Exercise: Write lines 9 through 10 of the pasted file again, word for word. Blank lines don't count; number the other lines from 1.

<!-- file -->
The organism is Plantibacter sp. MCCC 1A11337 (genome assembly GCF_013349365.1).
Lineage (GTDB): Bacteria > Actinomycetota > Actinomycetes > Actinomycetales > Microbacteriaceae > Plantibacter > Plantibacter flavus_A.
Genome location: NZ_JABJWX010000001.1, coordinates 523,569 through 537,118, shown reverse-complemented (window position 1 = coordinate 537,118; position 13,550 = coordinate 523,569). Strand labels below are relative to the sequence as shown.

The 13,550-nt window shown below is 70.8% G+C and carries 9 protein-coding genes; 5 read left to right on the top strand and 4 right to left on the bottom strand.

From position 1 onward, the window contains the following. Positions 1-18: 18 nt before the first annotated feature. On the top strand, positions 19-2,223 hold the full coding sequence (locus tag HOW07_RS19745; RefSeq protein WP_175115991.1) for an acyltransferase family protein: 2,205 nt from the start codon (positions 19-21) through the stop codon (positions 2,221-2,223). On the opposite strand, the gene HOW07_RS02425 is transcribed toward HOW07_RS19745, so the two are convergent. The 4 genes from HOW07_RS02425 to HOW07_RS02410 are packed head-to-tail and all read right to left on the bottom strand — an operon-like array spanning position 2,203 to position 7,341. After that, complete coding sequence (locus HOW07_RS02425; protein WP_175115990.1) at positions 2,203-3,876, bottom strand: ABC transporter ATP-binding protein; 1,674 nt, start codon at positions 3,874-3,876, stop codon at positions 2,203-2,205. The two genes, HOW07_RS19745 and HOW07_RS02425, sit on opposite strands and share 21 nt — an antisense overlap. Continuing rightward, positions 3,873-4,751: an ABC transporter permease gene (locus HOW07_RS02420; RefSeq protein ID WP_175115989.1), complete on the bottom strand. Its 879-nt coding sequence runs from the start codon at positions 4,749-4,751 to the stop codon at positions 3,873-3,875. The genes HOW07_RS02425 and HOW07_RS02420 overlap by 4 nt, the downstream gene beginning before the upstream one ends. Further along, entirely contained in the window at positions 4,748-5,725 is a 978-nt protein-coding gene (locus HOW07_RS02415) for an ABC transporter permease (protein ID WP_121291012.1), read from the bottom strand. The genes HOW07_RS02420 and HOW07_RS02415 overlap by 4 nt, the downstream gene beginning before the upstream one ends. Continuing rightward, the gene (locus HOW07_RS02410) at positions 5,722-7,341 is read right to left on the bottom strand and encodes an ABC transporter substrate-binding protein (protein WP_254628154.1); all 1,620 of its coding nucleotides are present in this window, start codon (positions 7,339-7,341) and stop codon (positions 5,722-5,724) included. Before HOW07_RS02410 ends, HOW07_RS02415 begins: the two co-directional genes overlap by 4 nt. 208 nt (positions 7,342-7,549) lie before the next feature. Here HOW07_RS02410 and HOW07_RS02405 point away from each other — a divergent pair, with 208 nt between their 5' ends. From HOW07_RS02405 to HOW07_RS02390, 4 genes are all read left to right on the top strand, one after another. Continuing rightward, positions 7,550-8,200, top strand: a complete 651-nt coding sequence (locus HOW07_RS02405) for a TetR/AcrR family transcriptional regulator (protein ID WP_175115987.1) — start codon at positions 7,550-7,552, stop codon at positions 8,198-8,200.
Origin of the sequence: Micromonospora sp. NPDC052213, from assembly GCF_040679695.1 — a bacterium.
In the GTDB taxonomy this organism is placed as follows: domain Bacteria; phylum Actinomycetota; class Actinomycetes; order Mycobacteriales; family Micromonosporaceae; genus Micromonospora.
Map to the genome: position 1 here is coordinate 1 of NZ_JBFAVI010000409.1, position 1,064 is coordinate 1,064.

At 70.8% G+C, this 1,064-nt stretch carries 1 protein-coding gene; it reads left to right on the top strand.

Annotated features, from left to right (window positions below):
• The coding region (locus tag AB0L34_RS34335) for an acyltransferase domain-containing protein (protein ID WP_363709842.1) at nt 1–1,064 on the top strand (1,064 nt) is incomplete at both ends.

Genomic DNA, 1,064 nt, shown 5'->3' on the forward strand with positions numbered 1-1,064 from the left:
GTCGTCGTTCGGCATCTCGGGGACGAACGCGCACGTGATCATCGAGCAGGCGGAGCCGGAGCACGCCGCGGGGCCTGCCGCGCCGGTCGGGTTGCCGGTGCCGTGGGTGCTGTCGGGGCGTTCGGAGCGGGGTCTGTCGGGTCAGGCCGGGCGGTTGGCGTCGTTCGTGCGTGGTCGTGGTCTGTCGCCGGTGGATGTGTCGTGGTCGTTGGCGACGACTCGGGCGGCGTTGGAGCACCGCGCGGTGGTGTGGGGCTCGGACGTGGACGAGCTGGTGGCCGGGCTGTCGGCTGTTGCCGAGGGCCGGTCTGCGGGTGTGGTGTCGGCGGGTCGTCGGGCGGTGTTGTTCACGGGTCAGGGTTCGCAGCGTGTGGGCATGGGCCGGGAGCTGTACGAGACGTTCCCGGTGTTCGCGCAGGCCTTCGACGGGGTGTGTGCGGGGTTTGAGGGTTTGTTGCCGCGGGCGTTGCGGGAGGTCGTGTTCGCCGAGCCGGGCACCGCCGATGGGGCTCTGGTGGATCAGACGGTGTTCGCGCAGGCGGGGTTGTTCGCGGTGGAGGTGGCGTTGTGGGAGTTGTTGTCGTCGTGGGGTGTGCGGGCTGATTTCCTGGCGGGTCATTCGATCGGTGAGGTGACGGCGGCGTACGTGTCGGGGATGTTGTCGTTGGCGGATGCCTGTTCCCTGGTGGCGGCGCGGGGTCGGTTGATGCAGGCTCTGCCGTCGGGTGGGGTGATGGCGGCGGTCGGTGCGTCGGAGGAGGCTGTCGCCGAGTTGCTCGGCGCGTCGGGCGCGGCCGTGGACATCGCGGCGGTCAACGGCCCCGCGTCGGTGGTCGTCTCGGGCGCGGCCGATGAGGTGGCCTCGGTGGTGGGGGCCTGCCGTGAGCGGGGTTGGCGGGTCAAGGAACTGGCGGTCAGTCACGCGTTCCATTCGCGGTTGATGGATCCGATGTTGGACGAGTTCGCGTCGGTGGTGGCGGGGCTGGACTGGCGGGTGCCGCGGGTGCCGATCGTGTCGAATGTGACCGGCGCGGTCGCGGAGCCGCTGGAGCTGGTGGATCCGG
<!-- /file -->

At 70.8% G+C, this 1,064-nt stretch carries 1 protein-coding gene; it reads left to right on the top strand.

Annotated features, from left to right (window positions below):